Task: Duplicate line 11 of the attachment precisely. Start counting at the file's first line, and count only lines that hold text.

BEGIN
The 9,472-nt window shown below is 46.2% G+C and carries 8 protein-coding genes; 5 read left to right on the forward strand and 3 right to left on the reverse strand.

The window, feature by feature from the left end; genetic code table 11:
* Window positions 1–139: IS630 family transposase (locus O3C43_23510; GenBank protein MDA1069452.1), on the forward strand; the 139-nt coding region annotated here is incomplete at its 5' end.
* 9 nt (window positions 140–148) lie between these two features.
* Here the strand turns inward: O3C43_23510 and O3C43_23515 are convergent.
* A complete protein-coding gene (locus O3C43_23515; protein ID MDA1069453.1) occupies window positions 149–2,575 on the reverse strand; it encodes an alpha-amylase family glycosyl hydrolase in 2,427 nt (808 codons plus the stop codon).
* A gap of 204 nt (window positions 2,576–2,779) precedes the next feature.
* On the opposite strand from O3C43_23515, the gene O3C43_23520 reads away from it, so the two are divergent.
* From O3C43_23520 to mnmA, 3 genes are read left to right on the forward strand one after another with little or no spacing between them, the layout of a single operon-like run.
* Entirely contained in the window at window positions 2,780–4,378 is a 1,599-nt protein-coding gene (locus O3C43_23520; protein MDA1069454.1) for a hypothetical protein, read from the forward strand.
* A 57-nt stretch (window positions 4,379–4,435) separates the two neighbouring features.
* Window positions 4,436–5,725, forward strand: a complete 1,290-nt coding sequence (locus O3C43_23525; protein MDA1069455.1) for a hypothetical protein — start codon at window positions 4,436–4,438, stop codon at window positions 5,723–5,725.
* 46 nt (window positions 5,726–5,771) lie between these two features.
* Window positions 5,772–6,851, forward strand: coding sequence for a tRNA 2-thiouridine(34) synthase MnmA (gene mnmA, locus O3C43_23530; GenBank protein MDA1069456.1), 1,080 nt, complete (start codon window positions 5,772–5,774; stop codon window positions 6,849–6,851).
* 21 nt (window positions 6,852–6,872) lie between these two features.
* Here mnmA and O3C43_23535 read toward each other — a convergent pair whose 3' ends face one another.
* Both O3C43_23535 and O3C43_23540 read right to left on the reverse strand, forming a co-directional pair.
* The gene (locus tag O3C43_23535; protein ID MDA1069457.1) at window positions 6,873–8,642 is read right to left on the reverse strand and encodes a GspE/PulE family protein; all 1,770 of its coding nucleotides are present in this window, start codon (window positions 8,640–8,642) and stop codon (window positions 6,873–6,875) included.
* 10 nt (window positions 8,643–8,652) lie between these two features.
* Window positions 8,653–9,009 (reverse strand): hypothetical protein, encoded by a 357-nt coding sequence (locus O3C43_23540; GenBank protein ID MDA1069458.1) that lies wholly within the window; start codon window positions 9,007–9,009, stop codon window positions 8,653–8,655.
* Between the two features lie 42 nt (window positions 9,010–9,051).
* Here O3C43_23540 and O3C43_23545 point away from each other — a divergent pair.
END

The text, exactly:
* A 57-nt stretch (window positions 4,379–4,435) separates the two neighbouring features.